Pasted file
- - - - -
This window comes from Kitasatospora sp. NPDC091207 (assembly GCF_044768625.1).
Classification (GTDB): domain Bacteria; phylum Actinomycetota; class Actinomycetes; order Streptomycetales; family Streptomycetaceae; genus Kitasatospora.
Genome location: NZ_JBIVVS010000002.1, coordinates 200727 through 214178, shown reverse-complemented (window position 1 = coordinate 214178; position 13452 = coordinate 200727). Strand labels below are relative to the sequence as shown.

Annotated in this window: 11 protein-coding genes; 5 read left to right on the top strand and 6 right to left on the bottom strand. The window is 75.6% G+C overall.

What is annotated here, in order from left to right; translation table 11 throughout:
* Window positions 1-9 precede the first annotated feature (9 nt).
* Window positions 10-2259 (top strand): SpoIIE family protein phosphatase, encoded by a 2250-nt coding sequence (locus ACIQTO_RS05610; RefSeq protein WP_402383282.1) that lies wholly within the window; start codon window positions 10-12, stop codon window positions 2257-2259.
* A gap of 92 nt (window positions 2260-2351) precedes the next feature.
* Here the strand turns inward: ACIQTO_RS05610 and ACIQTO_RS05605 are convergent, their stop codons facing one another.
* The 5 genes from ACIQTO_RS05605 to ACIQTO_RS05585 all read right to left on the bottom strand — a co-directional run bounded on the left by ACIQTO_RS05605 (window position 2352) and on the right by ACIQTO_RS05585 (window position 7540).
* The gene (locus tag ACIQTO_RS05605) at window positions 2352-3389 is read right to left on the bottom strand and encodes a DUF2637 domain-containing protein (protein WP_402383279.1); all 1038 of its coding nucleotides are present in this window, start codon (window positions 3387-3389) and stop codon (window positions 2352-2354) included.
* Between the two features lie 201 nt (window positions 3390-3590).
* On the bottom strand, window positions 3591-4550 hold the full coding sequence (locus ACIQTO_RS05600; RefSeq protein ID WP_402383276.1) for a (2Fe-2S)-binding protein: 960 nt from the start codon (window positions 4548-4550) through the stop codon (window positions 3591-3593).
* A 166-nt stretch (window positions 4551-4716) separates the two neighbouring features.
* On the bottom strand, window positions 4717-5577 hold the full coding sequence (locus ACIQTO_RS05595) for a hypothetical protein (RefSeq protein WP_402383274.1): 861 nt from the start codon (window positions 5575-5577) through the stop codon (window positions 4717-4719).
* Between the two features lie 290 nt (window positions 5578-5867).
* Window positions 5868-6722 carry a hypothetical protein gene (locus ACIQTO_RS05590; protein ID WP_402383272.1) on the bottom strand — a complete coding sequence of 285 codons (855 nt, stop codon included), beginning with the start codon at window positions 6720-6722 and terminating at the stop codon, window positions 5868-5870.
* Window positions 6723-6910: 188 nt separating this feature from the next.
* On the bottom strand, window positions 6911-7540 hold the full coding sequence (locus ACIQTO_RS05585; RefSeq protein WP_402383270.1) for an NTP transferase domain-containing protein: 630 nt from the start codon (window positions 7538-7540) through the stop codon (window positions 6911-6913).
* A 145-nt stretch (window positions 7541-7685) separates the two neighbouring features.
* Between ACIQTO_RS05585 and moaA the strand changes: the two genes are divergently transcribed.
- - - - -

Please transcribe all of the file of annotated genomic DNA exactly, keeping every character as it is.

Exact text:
This window comes from Kitasatospora sp. NPDC091207 (assembly GCF_044768625.1).
Classification (GTDB): domain Bacteria; phylum Actinomycetota; class Actinomycetes; order Streptomycetales; family Streptomycetaceae; genus Kitasatospora.
Genome location: NZ_JBIVVS010000002.1, coordinates 200727 through 214178, shown reverse-complemented (window position 1 = coordinate 214178; position 13452 = coordinate 200727). Strand labels below are relative to the sequence as shown.

Annotated in this window: 11 protein-coding genes; 5 read left to right on the top strand and 6 right to left on the bottom strand. The window is 75.6% G+C overall.

What is annotated here, in order from left to right; translation table 11 throughout:
* Window positions 1-9 precede the first annotated feature (9 nt).
* Window positions 10-2259 (top strand): SpoIIE family protein phosphatase, encoded by a 2250-nt coding sequence (locus ACIQTO_RS05610; RefSeq protein WP_402383282.1) that lies wholly within the window; start codon window positions 10-12, stop codon window positions 2257-2259.
* A gap of 92 nt (window positions 2260-2351) precedes the next feature.
* Here the strand turns inward: ACIQTO_RS05610 and ACIQTO_RS05605 are convergent, their stop codons facing one another.
* The 5 genes from ACIQTO_RS05605 to ACIQTO_RS05585 all read right to left on the bottom strand — a co-directional run bounded on the left by ACIQTO_RS05605 (window position 2352) and on the right by ACIQTO_RS05585 (window position 7540).
* The gene (locus tag ACIQTO_RS05605) at window positions 2352-3389 is read right to left on the bottom strand and encodes a DUF2637 domain-containing protein (protein WP_402383279.1); all 1038 of its coding nucleotides are present in this window, start codon (window positions 3387-3389) and stop codon (window positions 2352-2354) included.
* Between the two features lie 201 nt (window positions 3390-3590).
* On the bottom strand, window positions 3591-4550 hold the full coding sequence (locus ACIQTO_RS05600; RefSeq protein ID WP_402383276.1) for a (2Fe-2S)-binding protein: 960 nt from the start codon (window positions 4548-4550) through the stop codon (window positions 3591-3593).
* A 166-nt stretch (window positions 4551-4716) separates the two neighbouring features.
* On the bottom strand, window positions 4717-5577 hold the full coding sequence (locus ACIQTO_RS05595) for a hypothetical protein (RefSeq protein WP_402383274.1): 861 nt from the start codon (window positions 5575-5577) through the stop codon (window positions 4717-4719).
* Between the two features lie 290 nt (window positions 5578-5867).
* Window positions 5868-6722 carry a hypothetical protein gene (locus ACIQTO_RS05590; protein ID WP_402383272.1) on the bottom strand — a complete coding sequence of 285 codons (855 nt, stop codon included), beginning with the start codon at window positions 6720-6722 and terminating at the stop codon, window positions 5868-5870.
* Window positions 6723-6910: 188 nt separating this feature from the next.
* On the bottom strand, window positions 6911-7540 hold the full coding sequence (locus ACIQTO_RS05585; RefSeq protein WP_402383270.1) for an NTP transferase domain-containing protein: 630 nt from the start codon (window positions 7538-7540) through the stop codon (window positions 6911-6913).
* A 145-nt stretch (window positions 7541-7685) separates the two neighbouring features.
* Between ACIQTO_RS05585 and moaA the strand changes: the two genes are divergently transcribed.